Georgia governor signs bill allowing home delivery of alcohol from restaurants, stores
Breweries, however, will not be included in the new regulations
Answer the door – it might be alcohol.
The governor of Georgia has signed a bill allowing home delivery of alcoholic beverages for certain businesses in the state. The state is the latest to expand or alter rules on alcohol delivery amid the coronavirus pandemic.
The bill, HB879, allows beer, wine and liquor to be delivered under certain circumstances, Eater Atlanta reports. Gov. Brian Kemp signed the bill on Monday.
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The new rules may not go into effect for several months as the Department of Revenue reportedly still needs to write up the specific regulations and measures for businesses to comply with for the deliveries. According to the bill, restaurants, bars, convenience stores and some retail and grocery stores can sell beer, wine and liquor for home delivery.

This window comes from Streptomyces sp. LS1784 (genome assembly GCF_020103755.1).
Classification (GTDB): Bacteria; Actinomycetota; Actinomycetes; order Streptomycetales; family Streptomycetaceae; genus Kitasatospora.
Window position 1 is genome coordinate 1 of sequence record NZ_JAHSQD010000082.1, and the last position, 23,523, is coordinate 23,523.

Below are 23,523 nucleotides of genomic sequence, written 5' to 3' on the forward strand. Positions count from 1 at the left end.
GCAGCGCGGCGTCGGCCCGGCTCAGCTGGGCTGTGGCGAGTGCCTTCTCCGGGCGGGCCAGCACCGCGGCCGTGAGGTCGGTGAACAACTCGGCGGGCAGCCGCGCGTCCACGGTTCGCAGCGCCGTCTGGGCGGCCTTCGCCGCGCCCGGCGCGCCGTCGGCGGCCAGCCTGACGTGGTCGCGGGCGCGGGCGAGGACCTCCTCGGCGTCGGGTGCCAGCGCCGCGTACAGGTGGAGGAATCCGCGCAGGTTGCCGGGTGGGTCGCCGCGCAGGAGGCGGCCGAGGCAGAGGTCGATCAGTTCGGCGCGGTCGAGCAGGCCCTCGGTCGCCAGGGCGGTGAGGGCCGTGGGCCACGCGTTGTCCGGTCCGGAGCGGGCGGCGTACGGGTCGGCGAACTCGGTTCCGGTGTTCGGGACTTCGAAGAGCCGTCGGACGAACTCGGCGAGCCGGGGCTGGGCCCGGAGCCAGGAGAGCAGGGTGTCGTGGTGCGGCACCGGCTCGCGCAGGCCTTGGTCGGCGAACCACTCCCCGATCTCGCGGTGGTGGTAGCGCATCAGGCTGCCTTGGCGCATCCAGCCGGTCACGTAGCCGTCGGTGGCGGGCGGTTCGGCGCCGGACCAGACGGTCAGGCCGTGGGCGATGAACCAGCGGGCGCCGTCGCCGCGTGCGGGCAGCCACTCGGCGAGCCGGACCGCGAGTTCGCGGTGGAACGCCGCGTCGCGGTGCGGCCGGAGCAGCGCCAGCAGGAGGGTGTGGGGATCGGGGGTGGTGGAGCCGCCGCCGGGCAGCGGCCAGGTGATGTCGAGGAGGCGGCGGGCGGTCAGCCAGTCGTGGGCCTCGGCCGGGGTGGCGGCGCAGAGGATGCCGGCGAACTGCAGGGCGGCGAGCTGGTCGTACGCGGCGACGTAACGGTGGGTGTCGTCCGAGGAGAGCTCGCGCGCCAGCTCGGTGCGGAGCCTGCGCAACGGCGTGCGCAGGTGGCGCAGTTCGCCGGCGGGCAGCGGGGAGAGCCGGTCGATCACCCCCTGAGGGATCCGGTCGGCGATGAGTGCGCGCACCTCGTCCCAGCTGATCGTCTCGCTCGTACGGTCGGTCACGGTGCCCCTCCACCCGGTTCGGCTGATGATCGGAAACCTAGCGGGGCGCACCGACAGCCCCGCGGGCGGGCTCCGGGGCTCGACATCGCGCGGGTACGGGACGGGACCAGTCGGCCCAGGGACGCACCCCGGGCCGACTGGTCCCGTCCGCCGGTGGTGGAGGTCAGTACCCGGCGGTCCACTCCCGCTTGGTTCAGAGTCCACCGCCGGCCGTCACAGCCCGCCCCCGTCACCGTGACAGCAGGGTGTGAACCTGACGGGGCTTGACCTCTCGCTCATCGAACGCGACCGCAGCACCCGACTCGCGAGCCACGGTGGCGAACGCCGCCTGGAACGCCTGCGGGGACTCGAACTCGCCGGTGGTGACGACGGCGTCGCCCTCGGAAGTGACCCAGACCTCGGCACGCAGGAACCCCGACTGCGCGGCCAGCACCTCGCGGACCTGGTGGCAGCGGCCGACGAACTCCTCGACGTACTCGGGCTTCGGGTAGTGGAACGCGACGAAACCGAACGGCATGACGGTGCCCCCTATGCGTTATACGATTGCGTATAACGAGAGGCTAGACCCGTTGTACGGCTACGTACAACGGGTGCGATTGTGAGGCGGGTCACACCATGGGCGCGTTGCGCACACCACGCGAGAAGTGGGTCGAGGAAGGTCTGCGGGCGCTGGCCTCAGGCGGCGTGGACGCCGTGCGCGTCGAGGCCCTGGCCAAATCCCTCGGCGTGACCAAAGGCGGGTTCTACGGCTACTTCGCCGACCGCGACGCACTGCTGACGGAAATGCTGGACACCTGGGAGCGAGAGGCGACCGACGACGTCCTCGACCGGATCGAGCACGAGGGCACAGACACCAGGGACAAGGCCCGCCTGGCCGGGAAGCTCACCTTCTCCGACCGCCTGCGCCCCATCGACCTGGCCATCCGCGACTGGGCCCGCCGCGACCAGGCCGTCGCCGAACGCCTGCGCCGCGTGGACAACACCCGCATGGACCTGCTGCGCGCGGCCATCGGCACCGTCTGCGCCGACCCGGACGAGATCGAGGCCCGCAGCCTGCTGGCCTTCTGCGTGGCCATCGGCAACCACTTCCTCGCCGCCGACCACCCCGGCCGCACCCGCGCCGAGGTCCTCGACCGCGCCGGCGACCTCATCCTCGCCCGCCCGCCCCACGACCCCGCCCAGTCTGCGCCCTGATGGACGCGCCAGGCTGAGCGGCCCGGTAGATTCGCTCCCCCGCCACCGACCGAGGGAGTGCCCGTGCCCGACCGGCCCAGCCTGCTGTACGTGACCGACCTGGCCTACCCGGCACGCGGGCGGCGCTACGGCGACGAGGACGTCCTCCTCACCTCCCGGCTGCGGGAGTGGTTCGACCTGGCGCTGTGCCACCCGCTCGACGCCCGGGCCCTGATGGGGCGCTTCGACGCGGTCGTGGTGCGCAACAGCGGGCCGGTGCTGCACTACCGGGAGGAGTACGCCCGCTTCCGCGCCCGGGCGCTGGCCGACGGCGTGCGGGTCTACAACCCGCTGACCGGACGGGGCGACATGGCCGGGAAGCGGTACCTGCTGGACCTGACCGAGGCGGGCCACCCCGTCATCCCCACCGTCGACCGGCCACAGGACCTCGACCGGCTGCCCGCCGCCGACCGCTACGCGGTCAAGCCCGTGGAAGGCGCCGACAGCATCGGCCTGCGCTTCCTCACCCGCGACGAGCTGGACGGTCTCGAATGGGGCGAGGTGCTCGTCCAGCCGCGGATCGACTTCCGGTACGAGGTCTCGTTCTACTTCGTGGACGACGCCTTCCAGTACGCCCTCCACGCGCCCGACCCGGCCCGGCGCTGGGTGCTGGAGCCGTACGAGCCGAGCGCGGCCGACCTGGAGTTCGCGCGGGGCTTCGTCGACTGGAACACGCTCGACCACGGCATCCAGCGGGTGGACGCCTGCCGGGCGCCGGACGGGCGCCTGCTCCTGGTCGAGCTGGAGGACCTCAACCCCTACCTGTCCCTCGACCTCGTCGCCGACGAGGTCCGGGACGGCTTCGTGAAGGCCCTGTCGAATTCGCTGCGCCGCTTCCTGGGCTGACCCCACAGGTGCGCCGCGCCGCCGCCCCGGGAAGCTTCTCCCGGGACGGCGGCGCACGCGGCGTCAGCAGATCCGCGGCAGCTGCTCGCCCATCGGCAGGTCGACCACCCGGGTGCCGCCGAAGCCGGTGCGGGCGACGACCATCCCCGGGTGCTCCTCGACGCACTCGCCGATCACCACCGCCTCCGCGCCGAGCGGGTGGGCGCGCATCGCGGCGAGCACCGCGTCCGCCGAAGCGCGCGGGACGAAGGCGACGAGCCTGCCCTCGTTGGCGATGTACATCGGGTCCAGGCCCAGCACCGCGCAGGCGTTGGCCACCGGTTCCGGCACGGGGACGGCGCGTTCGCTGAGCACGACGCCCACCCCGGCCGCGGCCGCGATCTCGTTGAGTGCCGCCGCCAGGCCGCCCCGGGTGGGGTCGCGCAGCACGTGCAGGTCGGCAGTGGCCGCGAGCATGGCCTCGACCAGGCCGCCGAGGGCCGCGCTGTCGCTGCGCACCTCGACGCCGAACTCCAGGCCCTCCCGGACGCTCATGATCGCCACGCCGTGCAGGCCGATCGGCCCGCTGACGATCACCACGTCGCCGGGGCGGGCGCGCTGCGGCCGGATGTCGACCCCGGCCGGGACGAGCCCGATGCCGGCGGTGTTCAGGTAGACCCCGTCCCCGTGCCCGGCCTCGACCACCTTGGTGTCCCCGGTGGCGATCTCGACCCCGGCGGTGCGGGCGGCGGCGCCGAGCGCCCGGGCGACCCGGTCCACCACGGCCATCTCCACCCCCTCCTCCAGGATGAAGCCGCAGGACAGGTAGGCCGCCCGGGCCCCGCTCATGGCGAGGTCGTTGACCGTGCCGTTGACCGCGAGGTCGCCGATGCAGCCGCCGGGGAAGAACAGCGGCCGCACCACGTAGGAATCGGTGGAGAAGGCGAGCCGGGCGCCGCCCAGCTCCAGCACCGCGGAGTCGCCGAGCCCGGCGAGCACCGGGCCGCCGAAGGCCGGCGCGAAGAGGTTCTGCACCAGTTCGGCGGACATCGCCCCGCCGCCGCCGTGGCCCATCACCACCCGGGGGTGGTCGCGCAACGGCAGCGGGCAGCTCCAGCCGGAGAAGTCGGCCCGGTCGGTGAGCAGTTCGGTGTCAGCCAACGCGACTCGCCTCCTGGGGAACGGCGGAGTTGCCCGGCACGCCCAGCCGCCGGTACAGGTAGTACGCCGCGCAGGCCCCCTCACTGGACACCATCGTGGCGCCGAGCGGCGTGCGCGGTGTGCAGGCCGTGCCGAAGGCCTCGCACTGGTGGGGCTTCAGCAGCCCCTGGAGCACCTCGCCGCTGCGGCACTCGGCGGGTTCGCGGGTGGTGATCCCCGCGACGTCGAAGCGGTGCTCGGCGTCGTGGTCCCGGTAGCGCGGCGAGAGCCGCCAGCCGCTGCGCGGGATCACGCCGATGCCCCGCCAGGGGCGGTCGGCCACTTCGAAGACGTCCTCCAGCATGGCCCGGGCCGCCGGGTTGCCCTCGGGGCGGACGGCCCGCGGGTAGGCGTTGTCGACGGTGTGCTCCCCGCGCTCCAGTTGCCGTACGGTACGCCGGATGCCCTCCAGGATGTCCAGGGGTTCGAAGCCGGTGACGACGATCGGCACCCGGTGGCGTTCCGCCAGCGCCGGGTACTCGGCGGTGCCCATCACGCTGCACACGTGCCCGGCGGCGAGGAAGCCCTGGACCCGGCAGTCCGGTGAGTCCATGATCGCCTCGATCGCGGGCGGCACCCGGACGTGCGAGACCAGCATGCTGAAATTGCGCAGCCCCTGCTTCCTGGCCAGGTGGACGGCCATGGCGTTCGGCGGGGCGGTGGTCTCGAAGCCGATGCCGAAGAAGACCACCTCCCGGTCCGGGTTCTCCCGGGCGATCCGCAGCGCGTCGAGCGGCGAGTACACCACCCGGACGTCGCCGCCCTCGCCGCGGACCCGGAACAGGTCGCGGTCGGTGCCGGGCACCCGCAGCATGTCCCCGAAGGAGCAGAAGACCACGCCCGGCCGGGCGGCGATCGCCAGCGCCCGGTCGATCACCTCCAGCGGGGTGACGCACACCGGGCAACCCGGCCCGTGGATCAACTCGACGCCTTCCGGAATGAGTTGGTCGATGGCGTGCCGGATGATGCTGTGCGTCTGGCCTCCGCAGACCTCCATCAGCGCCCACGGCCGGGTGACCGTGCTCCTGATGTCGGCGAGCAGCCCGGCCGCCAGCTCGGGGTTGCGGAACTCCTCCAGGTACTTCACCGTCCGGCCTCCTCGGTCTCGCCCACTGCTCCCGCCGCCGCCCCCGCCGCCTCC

The products can only be accepted by someone 21 years or older who has a proper ID. The state’s breweries will reportedly not be allowed to start making deliveries under these new rules.
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While this is good news for struggling businesses, there are still other obstacles the alcoholic drink industry has to contend with.
As Fox News previously reported, consumers have started purchasing more drinks in aluminum cans during the lockdowns, which has resulted in a shortage. This has caused some beer makers to struggle to keep product in stock.
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Molson Coors, Brooklyn Brewery and Karl Strauss have moved production away from the smaller brands in response to the shortage, KITV 4 reports. The companies reportedly made this decision to ensure that they had enough cans available to keep their biggest brands from going out of stock.